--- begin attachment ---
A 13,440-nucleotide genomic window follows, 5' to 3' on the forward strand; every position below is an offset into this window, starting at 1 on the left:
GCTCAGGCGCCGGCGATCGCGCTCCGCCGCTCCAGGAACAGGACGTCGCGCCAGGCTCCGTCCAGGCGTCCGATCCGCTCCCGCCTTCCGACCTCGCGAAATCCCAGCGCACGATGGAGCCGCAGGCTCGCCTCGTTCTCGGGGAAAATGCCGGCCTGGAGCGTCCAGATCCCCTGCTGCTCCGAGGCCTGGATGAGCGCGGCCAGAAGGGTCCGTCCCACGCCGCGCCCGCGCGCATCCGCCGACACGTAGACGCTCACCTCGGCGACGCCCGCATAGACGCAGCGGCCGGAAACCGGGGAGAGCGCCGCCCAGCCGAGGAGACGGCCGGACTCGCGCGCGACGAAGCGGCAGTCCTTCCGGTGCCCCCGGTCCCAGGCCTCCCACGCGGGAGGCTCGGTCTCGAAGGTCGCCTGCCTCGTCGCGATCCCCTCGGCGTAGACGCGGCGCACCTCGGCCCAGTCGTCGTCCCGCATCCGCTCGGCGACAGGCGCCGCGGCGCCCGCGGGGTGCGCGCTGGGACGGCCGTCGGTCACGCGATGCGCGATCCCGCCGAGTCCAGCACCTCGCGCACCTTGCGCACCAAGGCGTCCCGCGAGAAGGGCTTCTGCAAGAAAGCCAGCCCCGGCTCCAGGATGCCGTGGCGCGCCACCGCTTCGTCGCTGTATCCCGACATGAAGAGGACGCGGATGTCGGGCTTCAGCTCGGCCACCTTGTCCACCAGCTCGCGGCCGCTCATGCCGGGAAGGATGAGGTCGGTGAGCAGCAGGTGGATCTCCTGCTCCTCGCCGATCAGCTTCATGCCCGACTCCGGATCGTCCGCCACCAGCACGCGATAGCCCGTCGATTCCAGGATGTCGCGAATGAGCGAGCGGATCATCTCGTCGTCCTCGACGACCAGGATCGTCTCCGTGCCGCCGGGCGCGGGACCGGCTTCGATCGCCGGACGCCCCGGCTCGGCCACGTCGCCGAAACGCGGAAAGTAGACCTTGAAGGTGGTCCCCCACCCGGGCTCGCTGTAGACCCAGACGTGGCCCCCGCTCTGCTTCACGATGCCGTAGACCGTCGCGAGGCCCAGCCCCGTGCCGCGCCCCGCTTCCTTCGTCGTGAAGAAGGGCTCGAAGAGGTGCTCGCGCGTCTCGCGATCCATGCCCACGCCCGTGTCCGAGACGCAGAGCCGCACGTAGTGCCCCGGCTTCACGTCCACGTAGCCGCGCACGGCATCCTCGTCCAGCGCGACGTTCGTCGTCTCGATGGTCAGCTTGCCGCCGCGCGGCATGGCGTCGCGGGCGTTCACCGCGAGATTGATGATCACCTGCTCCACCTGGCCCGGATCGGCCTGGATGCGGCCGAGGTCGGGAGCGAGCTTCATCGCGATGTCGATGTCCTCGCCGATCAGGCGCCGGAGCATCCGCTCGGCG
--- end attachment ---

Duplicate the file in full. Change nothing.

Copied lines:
A 13,440-nucleotide genomic window follows, 5' to 3' on the forward strand; every position below is an offset into this window, starting at 1 on the left:
GCTCAGGCGCCGGCGATCGCGCTCCGCCGCTCCAGGAACAGGACGTCGCGCCAGGCTCCGTCCAGGCGTCCGATCCGCTCCCGCCTTCCGACCTCGCGAAATCCCAGCGCACGATGGAGCCGCAGGCTCGCCTCGTTCTCGGGGAAAATGCCGGCCTGGAGCGTCCAGATCCCCTGCTGCTCCGAGGCCTGGATGAGCGCGGCCAGAAGGGTCCGTCCCACGCCGCGCCCGCGCGCATCCGCCGACACGTAGACGCTCACCTCGGCGACGCCCGCATAGACGCAGCGGCCGGAAACCGGGGAGAGCGCCGCCCAGCCGAGGAGACGGCCGGACTCGCGCGCGACGAAGCGGCAGTCCTTCCGGTGCCCCCGGTCCCAGGCCTCCCACGCGGGAGGCTCGGTCTCGAAGGTCGCCTGCCTCGTCGCGATCCCCTCGGCGTAGACGCGGCGCACCTCGGCCCAGTCGTCGTCCCGCATCCGCTCGGCGACAGGCGCCGCGGCGCCCGCGGGGTGCGCGCTGGGACGGCCGTCGGTCACGCGATGCGCGATCCCGCCGAGTCCAGCACCTCGCGCACCTTGCGCACCAAGGCGTCCCGCGAGAAGGGCTTCTGCAAGAAAGCCAGCCCCGGCTCCAGGATGCCGTGGCGCGCCACCGCTTCGTCGCTGTATCCCGACATGAAGAGGACGCGGATGTCGGGCTTCAGCTCGGCCACCTTGTCCACCAGCTCGCGGCCGCTCATGCCGGGAAGGATGAGGTCGGTGAGCAGCAGGTGGATCTCCTGCTCCTCGCCGATCAGCTTCATGCCCGACTCCGGATCGTCCGCCACCAGCACGCGATAGCCCGTCGATTCCAGGATGTCGCGAATGAGCGAGCGGATCATCTCGTCGTCCTCGACGACCAGGATCGTCTCCGTGCCGCCGGGCGCGGGACCGGCTTCGATCGCCGGACGCCCCGGCTCGGCCACGTCGCCGAAACGCGGAAAGTAGACCTTGAAGGTGGTCCCCCACCCGGGCTCGCTGTAGACCCAGACGTGGCCCCCGCTCTGCTTCACGATGCCGTAGACCGTCGCGAGGCCCAGCCCCGTGCCGCGCCCCGCTTCCTTCGTCGTGAAGAAGGGCTCGAAGAGGTGCTCGCGCGTCTCGCGATCCATGCCCACGCCCGTGTCCGAGACGCAGAGCCGCACGTAGTGCCCCGGCTTCACGTCCACGTAGCCGCGCACGGCATCCTCGTCCAGCGCGACGTTCGTCGTCTCGATGGTCAGCTTGCCGCCGCGCGGCATGGCGTCGCGGGCGTTCACCGCGAGATTGATGATCACCTGCTCCACCTGGCCCGGATCGGCCTGGATGCGGCCGAGGTCGGGAGCGAGCTTCATCGCGATGTCGATGTCCTCGCCGATCAGGCGCCGGAGCATCCGCTCGGCG